bunch grapes

mcleod(8a)August 28, 2009

I am almost convinced to plant some bunch grapes but have some concerns. I have done all the reading on Pierce's Disease and consulted with the extension agents in three counties as well as talking the the folks down at Ison's.

The varieties I am considering are Concord, Sunbelt, Conquistador, Niagara, Reliance, Mars, Jupiter, and possibly Venus or Vanessa. Concord jelly grapes are my main goal as that is what was and is being grown back home in Alabama. It struck me as odd that over here (Hampton) that no one grows Concords or any other bunch grapes and muscadines rule. Back home (west of Birmingham) Concords rule and muscadines are relagated to the standard cedar post and hog wire arbor. I never had any concerns about growing grapes over there and truthfully was quite blissfully ignorant of the difficulties of growing grapes in the south. I have learned though that the difference may be a 500 foot elevation difference between there and here.

Most of my research to date has come up with mixed answers. The extension agents say don't do it the vines will get PD and die. Ok, I accept that but from my reading it is somewhat of a given that labrusca and vinafera grapes will eventually be infected and die down here. Thing is no one has been able to say when and how long before this happens. My concern is that if this will be a rapid event, ie. the vines die in three years, then I would be wasting my effort but if it is a long term eventuality then I could live with having to replace vines if I knew I could get some years of production before replacement.

Greg down at Ison's tells me that mildew and fungal diseases are a greater threat than PD and that infection will eventually occur and that may be years down the road before I see it in the vines. That is encouraging so I am 95% convinced with moving foward and building my trellis. The one thing that gives me pause though is that no one can direct me to someone who is currently growing bunch grapes successfully in my area. In otherwords I want to see the proof. Can anyone help me?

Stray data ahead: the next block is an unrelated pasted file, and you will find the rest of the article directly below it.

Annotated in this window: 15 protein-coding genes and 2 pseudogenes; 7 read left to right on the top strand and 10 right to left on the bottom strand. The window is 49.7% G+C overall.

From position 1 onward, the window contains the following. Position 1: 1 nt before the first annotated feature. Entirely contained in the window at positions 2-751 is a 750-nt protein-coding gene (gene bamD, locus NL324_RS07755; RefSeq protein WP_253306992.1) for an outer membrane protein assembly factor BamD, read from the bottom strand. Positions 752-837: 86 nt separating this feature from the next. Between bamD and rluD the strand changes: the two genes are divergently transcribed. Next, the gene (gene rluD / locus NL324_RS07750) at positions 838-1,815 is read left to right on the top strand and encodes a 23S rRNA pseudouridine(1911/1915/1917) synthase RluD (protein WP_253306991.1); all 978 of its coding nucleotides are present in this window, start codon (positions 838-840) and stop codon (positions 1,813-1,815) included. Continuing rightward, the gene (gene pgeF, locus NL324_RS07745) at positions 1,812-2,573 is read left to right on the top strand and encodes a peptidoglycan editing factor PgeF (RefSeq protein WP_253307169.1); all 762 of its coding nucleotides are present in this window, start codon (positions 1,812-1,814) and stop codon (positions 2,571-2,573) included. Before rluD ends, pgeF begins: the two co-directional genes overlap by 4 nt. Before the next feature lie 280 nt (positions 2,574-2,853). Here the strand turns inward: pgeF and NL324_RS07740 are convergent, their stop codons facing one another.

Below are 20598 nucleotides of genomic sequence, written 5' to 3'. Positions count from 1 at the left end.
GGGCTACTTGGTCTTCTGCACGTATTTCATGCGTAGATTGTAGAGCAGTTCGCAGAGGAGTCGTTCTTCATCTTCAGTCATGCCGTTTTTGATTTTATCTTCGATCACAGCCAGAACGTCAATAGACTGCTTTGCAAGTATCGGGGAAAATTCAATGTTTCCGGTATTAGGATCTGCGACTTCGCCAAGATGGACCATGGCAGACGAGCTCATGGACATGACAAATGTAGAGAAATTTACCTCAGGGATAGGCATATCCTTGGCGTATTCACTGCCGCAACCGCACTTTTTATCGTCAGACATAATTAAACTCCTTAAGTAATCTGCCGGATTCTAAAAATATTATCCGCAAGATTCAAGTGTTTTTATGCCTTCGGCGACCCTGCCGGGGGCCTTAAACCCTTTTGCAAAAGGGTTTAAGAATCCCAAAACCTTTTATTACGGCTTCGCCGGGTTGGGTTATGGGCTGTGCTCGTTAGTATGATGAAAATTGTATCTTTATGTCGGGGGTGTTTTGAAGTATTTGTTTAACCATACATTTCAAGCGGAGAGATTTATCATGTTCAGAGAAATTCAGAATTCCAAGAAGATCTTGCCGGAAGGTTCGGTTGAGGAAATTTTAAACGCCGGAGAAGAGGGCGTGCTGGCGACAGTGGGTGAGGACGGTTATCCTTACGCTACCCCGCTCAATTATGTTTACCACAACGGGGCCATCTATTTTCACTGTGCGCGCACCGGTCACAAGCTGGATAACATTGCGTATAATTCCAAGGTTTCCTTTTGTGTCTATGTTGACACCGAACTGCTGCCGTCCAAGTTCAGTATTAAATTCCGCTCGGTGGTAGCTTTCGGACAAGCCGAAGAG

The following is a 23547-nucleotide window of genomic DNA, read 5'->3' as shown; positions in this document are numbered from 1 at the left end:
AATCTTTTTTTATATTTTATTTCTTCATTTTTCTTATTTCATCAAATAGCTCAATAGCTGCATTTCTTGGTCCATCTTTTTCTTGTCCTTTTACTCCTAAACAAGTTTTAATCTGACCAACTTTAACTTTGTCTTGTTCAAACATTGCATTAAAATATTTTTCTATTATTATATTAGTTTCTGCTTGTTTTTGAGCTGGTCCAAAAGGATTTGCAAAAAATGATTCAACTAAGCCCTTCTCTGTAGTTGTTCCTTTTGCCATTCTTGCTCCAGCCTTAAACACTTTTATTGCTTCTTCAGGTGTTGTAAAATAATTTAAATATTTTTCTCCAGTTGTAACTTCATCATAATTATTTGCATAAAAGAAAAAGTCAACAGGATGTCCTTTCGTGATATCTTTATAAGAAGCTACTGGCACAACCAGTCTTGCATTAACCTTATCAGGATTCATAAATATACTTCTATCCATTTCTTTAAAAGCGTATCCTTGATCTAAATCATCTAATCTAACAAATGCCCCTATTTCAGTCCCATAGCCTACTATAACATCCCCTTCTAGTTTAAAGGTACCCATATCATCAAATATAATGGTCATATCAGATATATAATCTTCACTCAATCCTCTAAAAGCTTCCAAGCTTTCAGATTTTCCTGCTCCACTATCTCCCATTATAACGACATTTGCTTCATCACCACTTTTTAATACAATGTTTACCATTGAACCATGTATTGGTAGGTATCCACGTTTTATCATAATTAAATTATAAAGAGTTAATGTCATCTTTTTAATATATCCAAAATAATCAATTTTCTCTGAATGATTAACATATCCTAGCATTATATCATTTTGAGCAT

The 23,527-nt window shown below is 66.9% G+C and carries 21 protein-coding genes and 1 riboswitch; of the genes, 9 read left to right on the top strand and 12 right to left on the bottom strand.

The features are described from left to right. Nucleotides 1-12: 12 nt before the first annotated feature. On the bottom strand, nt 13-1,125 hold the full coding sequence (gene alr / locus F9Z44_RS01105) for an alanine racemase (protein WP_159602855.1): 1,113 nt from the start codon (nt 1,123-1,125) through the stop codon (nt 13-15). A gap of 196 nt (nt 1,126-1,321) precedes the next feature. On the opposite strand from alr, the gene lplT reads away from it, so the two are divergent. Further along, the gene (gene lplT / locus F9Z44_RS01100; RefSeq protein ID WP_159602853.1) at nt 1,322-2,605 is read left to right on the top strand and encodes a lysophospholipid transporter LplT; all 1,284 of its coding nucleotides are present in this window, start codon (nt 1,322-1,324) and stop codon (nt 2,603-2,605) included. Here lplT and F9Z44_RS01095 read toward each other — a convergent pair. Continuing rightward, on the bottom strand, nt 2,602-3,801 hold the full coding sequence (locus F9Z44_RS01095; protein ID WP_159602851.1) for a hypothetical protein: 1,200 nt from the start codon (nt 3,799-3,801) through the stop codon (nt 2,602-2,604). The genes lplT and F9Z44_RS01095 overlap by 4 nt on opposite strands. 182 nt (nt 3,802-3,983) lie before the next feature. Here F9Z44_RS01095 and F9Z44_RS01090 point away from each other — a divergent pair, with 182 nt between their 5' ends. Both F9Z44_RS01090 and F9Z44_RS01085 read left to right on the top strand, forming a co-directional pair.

BTW the sunbelt and conquistador were picked to compare to the concord because some information refers to sunbelt as an improved concord for our area and the conquistador is PD resistant but of a concord type. The others just because I want something different and to extend the harvest, besides I love niagara juice.

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girlgroupgirl(8 ATL)

I want bunch grapes too, and the fellow at Isons probably knows his stuff about bunch grapes.
We have someone a few blocks from us who planted what I think is a Mars or a Concord (it was supposed to be white, but it wasn't). It has been doing fine. She's got it on chain link and it does not get disease - this is year three.
The grapes are not large, have seeds but are tasty enough for juice or jam. However, they are not what I grew up with as Ontario style table grapes, I think that one might be impossible here. I don't much like the muscadine or scuppernog.